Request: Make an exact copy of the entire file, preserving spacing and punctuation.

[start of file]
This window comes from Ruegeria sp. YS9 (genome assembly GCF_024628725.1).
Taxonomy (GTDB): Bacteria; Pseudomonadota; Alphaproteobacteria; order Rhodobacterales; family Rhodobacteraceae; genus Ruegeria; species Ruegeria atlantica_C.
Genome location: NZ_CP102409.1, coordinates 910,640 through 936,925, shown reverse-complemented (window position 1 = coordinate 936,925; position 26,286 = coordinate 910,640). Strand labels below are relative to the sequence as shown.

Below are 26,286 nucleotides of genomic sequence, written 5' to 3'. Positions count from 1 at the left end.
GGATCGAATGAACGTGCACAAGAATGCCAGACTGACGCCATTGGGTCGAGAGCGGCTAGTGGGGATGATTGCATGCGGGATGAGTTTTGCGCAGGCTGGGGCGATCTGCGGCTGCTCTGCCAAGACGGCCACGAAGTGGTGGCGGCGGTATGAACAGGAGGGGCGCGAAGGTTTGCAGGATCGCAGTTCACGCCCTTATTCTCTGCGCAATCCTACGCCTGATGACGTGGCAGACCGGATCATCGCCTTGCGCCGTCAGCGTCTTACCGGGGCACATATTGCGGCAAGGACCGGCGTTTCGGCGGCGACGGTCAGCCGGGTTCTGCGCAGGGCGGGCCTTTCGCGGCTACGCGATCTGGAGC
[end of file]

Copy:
This window comes from Ruegeria sp. YS9 (genome assembly GCF_024628725.1).
Taxonomy (GTDB): Bacteria; Pseudomonadota; Alphaproteobacteria; order Rhodobacterales; family Rhodobacteraceae; genus Ruegeria; species Ruegeria atlantica_C.
Genome location: NZ_CP102409.1, coordinates 910,640 through 936,925, shown reverse-complemented (window position 1 = coordinate 936,925; position 26,286 = coordinate 910,640). Strand labels below are relative to the sequence as shown.

Below are 26,286 nucleotides of genomic sequence, written 5' to 3'. Positions count from 1 at the left end.
GGATCGAATGAACGTGCACAAGAATGCCAGACTGACGCCATTGGGTCGAGAGCGGCTAGTGGGGATGATTGCATGCGGGATGAGTTTTGCGCAGGCTGGGGCGATCTGCGGCTGCTCTGCCAAGACGGCCACGAAGTGGTGGCGGCGGTATGAACAGGAGGGGCGCGAAGGTTTGCAGGATCGCAGTTCACGCCCTTATTCTCTGCGCAATCCTACGCCTGATGACGTGGCAGACCGGATCATCGCCTTGCGCCGTCAGCGTCTTACCGGGGCACATATTGCGGCAAGGACCGGCGTTTCGGCGGCGACGGTCAGCCGGGTTCTGCGCAGGGCGGGCCTTTCGCGGCTACGCGATCTGGAGC